Capturing the Moving Mind Mobile Conference :: Alan Schacher

7 – 20 September 2005, Helsinki-Moscow-Novosibirsk-Beijing

The conference on the train travelled from Helsinki and then on the Trans-Siberian Railway (Moscow-Novosibirsk-Beijing) between 7 to 20 September 2005. Starting in Helsinki (Kiasma Museum of Contemporary Art) and stopping in Moscow (Moscow Institute of Architecture), in the capital of Siberia, Novosibirsk (Novosibirsk State University) – and in Beijing (Qinghua University).

Subsequently I observed the last days of CAR CITY, the Porosity Studio Beijing, at CAFA University, Beijing, (Beijing Central Academy of Fine Arts) led by Australian Artist
Richard Goodwin for College of Fine Arts, University of NSW. I then remained in China on an unrelated residency through Asialink.

From Helsinki to Beijing on board the trans-Siberian train, I joined the mobile conference “Capturing the Moving Mind : organization and change in the time of permanently temporary war”, with activists, artists, researchers and mobile media communicators, to propose, investigate, formulate, new logics of economy and (theoretically) to generate forms and practices of resistance to global control. The event was organised by the journals Ephemera and Conflitti Globali and was co-presented and observed by the Kiasma Museum of Contemporary Art, Helsinki.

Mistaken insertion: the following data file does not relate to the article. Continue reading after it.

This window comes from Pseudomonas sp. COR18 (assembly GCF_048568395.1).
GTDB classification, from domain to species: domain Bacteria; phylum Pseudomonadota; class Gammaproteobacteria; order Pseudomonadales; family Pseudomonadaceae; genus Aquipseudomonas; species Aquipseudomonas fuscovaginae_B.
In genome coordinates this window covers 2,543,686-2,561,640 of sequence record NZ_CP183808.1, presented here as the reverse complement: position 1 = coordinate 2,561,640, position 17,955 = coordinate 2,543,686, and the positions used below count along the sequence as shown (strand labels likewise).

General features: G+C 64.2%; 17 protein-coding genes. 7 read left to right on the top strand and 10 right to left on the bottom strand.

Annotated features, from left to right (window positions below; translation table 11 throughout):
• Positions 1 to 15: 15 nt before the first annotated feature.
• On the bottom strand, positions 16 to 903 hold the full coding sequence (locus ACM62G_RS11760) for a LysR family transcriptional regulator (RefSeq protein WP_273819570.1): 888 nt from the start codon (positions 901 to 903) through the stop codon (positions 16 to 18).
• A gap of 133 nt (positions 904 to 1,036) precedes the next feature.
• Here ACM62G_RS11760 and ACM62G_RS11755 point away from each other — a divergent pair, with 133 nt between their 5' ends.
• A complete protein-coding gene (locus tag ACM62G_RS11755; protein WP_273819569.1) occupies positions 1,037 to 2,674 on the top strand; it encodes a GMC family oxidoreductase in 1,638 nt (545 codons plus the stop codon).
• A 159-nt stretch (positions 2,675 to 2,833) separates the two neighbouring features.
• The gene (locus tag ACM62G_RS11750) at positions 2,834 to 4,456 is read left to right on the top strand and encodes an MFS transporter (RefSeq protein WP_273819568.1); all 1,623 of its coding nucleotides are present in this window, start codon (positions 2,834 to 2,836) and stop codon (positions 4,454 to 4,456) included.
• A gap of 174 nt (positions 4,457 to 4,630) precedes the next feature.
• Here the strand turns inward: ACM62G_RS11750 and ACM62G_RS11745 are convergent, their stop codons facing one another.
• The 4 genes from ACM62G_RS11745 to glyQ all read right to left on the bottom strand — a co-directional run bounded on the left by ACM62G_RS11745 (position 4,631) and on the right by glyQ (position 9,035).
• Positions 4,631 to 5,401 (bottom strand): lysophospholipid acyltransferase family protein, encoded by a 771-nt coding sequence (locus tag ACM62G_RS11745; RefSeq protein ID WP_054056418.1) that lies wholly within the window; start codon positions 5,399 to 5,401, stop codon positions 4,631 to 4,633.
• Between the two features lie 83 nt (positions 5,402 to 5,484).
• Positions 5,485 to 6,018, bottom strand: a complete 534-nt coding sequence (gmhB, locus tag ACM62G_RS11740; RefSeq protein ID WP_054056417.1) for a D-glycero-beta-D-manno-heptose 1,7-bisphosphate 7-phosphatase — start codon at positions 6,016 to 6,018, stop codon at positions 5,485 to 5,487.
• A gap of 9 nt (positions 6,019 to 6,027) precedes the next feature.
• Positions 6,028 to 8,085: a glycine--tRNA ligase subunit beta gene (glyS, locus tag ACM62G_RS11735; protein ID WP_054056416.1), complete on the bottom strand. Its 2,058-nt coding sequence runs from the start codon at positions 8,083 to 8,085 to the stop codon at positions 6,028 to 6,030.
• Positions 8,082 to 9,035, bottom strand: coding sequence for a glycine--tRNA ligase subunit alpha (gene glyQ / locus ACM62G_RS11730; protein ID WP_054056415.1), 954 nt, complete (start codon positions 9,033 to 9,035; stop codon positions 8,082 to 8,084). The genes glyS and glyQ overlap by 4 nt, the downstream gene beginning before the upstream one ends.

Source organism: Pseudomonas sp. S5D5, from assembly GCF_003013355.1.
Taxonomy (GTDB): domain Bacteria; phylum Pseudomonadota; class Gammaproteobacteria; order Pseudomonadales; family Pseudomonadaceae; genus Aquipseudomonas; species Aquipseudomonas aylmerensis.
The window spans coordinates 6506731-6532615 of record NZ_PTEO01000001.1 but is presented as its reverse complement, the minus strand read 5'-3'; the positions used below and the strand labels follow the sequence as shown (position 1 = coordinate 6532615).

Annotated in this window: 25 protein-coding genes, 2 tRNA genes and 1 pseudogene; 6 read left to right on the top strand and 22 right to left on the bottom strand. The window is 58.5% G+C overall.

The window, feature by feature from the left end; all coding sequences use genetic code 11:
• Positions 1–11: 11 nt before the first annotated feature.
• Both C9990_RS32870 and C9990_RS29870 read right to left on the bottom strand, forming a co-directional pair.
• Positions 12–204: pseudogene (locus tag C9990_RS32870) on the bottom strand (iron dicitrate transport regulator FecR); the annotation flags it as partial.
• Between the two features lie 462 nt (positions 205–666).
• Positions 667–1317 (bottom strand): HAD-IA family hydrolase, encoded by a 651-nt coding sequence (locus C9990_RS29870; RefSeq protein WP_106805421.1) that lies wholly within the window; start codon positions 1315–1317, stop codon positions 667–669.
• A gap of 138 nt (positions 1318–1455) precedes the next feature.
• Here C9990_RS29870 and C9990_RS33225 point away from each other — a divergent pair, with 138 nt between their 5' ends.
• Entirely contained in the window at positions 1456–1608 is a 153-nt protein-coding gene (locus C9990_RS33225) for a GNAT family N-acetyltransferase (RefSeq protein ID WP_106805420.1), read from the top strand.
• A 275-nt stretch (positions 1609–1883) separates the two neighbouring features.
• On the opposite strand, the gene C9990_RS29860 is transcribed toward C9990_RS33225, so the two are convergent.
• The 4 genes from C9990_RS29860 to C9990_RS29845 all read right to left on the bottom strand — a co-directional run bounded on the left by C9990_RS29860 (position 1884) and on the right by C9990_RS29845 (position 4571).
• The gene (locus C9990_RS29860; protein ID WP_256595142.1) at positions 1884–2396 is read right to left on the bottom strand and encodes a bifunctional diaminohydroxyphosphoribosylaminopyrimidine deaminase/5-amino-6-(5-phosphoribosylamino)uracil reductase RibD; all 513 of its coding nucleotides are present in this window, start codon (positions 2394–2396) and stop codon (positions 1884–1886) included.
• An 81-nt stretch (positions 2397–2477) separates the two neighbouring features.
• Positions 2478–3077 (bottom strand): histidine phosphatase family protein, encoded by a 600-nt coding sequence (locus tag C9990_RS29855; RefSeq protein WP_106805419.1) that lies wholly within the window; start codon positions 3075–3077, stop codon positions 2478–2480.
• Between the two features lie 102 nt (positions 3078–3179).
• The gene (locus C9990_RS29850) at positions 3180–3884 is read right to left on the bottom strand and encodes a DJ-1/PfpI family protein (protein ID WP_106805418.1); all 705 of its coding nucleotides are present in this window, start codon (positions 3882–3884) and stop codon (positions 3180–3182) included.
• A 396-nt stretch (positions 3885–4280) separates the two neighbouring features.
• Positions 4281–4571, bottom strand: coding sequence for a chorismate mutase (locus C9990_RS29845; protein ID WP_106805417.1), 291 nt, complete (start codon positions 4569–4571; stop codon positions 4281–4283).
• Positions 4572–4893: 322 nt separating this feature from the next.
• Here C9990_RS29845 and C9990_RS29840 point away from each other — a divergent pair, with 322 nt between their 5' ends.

What are the politics of academic tourism? I was one of 7 Australian participants, in a group of nearly 50, with only one Asian participant, from Taiwan, to break the overwhelmingly white northern European caste. Originally sharing a hotel room and then train compartment with a New York based Theatre Director, Peter Petralia, some reconfigurations left Peter sharing with British artist Elly Clarke, and myself sharing with London-based filmmaker Joram ten Brink. With Joram I had not only age in common, but also a cultural background, with shared Jewish roots in Romania and Poland. Joram filmed me in body-positions I took up in the train for incorporation into a film he is currently making. My issues, to do with diaspora, displacement and the production of communities-in-exile, were difficult to realise in this physical way, but trains of course do move and displace people. Communities (such as the Jewish ones) are increasingly empowered and privileged and rather than displaced have made enduring homes around the world. The tourist, however, frequently passes temporarily through extremely under-privileged communities, as we did on the train journey. It was interesting to hear at the closing conference in Beijing that world focus on the Tibetan issue in China has drawn world focus away from the plight of the many other Chinese minority groups.